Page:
What Does The Island Symbolize In Lord Of The Flies

What does the island symbolize in Lord of the Flies?

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Throughout the novel Lord of the Flies, the uninhabited tropical island symbolizes the biblical Garden of Eden . In the biblical story, Adam and Eve roamed freely throughout the beautiful Garden of Eden, eating and enjoying the peaceful environment. They did not have to work or exert their energy...

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Throughout the novel Lord of the Flies, the uninhabited tropical island symbolizes the biblical Garden of Eden. In the biblical story, Adam and Eve roamed freely throughout the beautiful Garden of Eden, eating and enjoying the peaceful environment. They did not have to work or exert their energy in what was essentially paradise. However, they needed to obey one rule: they were not allowed to eat from the tree of knowledge of good and evil. Adam and Eve were then seduced by a serpent to eat the forbidden fruit and were cast out of the garden. Their tranquil lives in paradise were over, and their expulsion from the garden resulted in what was referred to as the Fall of Man.

Similar to the Garden of Eden, the uninhabited island is also a tranquil environment with plenty of fruit and food. The children do not have to toil for their food, and there are no remnants of civilization on the island. The children also arrive on the island as relatively civil, moral individuals, which represents Adam and Eve's original, sinless state. Similar to the Garden of Eden, the uninhabited island is essentially an empty slate. Golding also alludes to the story of Adam and Eve when a littlun mentions that he saw a "snake-thing," which also alludes to the serpent in the garden. As the novel progresses, the boys gradually descend into savagery and become bloodthirsty, immoral individuals. Symbolically, their descent into savagery mirrors Adam and Eve's sinful decision to eat the forbidden fruit, which results in the Fall of Man.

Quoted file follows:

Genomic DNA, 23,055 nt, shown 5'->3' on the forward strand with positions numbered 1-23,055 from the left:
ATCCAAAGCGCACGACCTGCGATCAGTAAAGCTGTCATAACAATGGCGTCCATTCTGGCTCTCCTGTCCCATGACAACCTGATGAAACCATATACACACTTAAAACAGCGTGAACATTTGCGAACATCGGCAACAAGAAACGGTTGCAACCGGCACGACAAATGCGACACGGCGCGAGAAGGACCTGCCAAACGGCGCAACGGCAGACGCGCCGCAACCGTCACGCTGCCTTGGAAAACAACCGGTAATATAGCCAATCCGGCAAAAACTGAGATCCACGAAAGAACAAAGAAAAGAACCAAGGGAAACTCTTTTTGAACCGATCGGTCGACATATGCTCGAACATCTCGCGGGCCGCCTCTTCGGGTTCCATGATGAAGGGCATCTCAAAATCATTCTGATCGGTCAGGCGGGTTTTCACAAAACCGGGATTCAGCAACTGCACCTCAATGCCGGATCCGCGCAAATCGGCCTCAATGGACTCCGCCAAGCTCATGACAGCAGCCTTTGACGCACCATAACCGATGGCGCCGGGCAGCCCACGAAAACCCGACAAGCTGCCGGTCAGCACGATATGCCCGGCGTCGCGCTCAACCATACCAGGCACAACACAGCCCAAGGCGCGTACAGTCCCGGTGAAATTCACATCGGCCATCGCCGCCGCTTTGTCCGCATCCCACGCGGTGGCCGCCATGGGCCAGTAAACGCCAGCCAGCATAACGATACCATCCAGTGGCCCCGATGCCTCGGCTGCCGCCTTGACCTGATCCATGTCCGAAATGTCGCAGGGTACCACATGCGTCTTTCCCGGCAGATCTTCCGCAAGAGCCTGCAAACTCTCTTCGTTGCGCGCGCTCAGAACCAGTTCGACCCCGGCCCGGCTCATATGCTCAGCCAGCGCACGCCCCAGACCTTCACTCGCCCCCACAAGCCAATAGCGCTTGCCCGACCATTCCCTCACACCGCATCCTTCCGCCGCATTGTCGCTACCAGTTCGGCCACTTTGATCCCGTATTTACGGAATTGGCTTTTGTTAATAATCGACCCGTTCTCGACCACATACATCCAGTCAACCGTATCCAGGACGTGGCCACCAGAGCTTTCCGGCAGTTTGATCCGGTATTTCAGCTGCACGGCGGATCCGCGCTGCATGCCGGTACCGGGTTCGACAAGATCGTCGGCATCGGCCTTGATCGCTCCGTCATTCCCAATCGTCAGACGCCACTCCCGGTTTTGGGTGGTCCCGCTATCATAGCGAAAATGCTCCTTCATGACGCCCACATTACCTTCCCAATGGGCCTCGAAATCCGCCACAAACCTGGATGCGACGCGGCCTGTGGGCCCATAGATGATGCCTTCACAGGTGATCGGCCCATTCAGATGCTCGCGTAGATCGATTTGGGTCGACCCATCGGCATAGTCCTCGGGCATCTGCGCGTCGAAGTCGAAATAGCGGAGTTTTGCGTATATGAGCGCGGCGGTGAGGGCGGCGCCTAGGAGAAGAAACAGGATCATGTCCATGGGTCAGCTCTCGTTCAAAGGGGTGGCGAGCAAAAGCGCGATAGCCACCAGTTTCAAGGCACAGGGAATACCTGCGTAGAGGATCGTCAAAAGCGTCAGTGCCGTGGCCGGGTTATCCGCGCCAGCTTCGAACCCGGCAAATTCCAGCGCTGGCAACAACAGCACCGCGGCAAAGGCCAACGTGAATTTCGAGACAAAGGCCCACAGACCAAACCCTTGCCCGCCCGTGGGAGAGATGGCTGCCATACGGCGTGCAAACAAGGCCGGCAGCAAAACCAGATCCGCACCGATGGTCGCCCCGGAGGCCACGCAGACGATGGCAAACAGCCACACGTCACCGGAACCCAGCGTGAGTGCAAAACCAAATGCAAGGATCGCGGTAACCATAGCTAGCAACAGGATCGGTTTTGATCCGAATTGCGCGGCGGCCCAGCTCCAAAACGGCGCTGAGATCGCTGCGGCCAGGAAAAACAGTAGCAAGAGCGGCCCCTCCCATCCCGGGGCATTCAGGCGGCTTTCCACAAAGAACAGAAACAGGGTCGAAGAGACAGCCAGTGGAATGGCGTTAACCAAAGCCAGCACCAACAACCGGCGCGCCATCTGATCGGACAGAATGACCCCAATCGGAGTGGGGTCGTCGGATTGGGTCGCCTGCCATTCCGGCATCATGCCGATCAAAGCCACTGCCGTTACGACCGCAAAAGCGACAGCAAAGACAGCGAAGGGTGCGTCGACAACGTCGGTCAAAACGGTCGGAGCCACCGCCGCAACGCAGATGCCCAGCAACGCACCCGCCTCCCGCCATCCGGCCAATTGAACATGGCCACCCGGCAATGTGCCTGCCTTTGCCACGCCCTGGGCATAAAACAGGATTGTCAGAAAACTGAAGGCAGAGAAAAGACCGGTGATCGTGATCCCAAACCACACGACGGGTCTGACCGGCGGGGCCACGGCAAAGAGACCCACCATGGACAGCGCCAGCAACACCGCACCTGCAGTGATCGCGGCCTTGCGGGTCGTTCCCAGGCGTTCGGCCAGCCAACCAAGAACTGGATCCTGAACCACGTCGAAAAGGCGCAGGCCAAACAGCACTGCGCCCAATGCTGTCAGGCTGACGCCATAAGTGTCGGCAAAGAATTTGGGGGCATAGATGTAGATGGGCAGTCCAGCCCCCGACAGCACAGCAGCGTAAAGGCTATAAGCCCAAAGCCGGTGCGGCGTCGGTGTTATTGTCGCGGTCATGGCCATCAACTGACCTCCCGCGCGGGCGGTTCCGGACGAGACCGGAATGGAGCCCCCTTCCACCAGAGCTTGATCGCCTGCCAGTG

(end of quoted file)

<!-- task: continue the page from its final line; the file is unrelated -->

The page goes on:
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Written in response to the Victorian novel by R. M. Ballantyne's adventure story, The Coral Island, in which English boys defeat savages on the island and civilization triumphs, William Golding examines in Lord of the Flies the innate nature of man, on an uninhabited island.

While the golden boy Ralph, upon looking around after the plane crash, thinks he has found himself on the "coral island," it is, perhaps, more of a Rousseauian island, but one that fails to preserve man's basic innocence. For, instead of the successful experiment of the  boys' being born upon it and brought up in a naive state of ignorance of the evils of society, they have come from "a civilization that...was in ruins" and landed upon the sands.

And, yet, the boys are provided the freedom from the restrictions of society. In some time, however, the conditioning of society erodes; for instance, Roger's arm held back by the fear of punishment, prevents him from hurting Henry, but after he has been on the island for some time, Roger's innate sadism has full play and he pushes a boulder upon Piggy's head, sending him careening down the mountain.